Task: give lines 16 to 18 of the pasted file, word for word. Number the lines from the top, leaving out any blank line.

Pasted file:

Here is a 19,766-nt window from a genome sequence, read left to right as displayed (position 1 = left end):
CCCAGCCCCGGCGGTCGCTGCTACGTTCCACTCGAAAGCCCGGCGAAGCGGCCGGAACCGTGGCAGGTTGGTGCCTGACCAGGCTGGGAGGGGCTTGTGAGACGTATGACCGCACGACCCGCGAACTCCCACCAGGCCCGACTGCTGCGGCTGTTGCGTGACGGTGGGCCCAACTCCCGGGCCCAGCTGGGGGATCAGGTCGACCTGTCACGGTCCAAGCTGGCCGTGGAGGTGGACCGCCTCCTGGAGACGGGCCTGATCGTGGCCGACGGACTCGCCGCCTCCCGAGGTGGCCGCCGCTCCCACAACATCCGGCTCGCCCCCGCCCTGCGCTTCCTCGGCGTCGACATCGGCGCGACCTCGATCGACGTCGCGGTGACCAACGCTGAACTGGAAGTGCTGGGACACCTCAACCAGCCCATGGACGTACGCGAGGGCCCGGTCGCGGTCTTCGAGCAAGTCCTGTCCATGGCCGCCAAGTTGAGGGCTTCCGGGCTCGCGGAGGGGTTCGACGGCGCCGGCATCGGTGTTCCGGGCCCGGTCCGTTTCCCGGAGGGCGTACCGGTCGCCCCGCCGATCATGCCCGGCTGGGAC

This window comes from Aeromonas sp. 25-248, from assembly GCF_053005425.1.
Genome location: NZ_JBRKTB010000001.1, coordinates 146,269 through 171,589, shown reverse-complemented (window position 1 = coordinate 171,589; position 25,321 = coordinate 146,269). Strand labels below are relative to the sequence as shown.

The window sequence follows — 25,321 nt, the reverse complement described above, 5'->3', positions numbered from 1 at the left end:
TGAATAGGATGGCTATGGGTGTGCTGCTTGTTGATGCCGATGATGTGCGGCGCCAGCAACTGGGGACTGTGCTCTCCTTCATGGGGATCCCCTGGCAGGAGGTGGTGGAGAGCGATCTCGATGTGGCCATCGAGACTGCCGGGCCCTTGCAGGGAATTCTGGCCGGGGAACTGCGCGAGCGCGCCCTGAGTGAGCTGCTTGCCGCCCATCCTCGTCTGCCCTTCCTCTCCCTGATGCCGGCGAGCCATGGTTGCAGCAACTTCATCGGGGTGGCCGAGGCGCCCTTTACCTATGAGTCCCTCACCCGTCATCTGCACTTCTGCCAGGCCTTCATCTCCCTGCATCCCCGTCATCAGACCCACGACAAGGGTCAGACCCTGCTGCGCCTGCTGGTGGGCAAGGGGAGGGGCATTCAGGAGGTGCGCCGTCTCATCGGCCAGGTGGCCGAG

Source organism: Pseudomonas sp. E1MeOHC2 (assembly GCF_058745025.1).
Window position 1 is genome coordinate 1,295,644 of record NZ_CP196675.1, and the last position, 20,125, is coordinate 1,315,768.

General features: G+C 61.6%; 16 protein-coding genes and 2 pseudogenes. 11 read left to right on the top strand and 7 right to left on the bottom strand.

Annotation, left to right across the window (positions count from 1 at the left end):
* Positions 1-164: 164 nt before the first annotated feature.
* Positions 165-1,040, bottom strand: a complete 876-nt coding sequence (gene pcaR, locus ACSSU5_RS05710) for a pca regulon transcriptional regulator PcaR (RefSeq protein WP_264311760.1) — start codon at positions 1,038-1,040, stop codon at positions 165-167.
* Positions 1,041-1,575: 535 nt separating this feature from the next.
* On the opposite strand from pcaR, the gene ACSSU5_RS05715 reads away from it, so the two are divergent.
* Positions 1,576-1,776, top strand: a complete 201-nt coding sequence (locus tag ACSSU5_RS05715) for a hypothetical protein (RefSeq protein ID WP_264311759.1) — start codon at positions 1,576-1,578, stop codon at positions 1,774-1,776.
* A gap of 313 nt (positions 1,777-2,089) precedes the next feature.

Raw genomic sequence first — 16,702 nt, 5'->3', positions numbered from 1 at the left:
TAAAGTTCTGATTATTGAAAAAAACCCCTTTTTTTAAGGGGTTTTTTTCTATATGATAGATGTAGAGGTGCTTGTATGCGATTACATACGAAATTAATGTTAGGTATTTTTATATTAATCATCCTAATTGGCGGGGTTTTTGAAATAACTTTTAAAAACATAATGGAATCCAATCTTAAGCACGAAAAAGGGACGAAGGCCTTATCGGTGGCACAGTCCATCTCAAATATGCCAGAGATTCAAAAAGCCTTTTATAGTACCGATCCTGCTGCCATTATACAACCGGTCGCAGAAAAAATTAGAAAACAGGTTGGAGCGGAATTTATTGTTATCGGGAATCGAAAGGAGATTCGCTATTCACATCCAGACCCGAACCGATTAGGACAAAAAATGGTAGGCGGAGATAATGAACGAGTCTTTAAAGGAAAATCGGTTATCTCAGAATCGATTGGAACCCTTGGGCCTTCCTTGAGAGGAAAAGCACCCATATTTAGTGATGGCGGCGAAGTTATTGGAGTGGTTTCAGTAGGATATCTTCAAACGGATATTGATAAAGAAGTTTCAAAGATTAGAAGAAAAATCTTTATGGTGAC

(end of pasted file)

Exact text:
* A gap of 313 nt (positions 1,777-2,089) precedes the next feature.

Raw genomic sequence first — 16,702 nt, 5'->3', positions numbered from 1 at the left:
TAAAGTTCTGATTATTGAAAAAAACCCCTTTTTTTAAGGGGTTTTTTTCTATATGATAGATGTAGAGGTGCTTGTATGCGATTACATACGAAATTAATGTTAGGTATTTTTATATTAATCATCCTAATTGGCGGGGTTTTTGAAATAACTTTTAAAAACATAATGGAATCCAATCTTAAGCACGAAAAAGGGACGAAGGCCTTATCGGTGGCACAGTCCATCTCAAATATGCCAGAGATTCAAAAAGCCTTTTATAGTACCGATCCTGCTGCCATTATACAACCGGTCGCAGAAAAAATTAGAAAACAGGTTGGAGCGGAATTTATTGTTATCGGGAATCGAAAGGAGATTCGCTATTCACATCCAGACCCGAACCGATTAGGACAAAAAATGGTAGGCGGAGATAATGAACGAGTCTTTAAAGGAAAATCGGTTATCTCAGAATCGATTGGAACCCTTGGGCCTTCCTTGAGAGGAAAAGCACCCATATTTAGTGATGGCGGCGAAGTTATTGGAGTGGTTTCAGTAGGATATCTTCAAACGGATATTGATAAAGAAGTTTCAAAGATTAGAAGAAAAATCTTTATGGTGAC